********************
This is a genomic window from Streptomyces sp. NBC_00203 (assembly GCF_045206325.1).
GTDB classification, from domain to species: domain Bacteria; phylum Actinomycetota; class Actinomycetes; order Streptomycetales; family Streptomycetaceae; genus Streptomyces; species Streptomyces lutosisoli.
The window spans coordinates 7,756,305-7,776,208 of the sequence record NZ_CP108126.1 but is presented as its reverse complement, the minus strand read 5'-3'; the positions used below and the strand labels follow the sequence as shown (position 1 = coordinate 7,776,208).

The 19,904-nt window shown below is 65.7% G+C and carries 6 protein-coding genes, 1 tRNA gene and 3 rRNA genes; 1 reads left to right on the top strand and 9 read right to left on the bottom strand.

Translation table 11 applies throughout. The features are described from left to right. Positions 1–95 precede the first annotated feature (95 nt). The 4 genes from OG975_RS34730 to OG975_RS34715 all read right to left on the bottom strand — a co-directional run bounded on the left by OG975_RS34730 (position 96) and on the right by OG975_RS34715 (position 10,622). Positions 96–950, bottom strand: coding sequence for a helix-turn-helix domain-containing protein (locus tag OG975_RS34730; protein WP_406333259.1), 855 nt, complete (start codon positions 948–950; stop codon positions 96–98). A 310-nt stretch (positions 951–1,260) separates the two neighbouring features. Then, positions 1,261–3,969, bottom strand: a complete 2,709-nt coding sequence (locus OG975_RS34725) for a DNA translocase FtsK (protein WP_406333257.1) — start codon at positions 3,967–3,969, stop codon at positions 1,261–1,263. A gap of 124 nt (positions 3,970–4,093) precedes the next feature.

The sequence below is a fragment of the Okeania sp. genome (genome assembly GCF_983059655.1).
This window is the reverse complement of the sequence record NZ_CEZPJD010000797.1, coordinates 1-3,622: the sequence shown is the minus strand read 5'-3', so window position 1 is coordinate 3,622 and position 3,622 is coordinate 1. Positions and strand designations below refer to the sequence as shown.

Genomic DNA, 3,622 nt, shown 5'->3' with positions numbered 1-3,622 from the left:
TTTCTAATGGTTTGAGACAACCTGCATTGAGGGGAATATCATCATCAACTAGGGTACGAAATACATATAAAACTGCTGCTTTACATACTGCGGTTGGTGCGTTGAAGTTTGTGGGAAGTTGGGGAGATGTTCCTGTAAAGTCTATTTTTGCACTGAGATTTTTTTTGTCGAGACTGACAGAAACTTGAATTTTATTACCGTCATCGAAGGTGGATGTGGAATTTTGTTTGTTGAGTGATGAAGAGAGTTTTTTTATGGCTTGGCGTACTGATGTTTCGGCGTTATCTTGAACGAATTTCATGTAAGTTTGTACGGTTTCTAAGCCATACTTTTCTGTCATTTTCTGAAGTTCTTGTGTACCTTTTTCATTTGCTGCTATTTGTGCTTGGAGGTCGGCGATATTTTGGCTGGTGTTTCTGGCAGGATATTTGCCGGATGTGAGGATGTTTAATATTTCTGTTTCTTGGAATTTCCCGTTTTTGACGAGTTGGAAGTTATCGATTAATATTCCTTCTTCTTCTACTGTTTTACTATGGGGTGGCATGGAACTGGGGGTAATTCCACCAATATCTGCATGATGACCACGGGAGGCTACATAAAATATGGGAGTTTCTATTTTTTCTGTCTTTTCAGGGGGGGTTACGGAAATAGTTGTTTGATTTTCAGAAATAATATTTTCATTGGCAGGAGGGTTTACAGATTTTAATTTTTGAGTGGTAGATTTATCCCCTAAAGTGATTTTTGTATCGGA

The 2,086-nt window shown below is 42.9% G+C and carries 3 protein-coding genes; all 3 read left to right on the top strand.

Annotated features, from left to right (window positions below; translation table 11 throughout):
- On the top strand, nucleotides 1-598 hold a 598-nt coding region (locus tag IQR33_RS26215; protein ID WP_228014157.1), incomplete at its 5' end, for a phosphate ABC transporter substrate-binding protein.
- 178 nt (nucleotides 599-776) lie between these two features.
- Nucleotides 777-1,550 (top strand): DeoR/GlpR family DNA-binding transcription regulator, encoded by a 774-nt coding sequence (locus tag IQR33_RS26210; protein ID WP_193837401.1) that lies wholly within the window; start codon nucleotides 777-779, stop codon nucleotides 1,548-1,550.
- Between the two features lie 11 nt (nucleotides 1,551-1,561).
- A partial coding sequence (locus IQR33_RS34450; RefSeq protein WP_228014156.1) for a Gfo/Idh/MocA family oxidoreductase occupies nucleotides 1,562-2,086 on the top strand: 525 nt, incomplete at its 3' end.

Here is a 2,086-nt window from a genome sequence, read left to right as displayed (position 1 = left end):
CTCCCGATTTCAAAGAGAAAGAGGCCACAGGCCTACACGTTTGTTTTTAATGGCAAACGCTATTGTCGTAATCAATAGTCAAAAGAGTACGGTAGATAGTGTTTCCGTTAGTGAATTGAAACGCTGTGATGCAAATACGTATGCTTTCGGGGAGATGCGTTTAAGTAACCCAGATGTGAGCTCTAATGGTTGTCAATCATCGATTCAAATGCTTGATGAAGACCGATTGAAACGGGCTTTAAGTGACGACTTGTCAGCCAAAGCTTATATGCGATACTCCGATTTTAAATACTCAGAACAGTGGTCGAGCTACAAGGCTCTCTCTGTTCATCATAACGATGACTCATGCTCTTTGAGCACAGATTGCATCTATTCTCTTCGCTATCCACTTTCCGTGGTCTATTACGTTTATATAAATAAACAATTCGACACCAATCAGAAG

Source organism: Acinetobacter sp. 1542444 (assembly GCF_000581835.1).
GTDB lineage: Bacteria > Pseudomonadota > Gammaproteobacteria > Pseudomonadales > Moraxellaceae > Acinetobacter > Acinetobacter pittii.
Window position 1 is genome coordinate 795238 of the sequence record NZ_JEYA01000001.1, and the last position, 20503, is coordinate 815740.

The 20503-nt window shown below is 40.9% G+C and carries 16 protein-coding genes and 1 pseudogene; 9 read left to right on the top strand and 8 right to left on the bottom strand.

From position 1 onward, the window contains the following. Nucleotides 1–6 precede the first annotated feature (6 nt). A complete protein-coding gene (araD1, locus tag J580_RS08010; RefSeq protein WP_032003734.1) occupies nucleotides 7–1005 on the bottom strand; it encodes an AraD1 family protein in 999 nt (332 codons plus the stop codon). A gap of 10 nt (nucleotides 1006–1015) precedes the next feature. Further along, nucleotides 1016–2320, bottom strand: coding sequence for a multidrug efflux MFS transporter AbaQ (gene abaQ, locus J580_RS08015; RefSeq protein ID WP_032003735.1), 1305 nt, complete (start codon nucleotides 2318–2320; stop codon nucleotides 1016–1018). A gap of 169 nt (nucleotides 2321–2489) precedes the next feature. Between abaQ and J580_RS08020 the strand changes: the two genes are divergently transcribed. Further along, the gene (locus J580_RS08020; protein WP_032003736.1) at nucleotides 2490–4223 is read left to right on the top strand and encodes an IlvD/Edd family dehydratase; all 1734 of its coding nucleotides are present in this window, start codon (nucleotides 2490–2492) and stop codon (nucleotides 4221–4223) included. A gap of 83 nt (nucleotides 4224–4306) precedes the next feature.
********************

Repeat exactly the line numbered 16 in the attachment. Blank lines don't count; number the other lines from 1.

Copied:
- A partial coding sequence (locus IQR33_RS34450; RefSeq protein WP_228014156.1) for a Gfo/Idh/MocA family oxidoreductase occupies nucleotides 1,562-2,086 on the top strand: 525 nt, incomplete at its 3' end.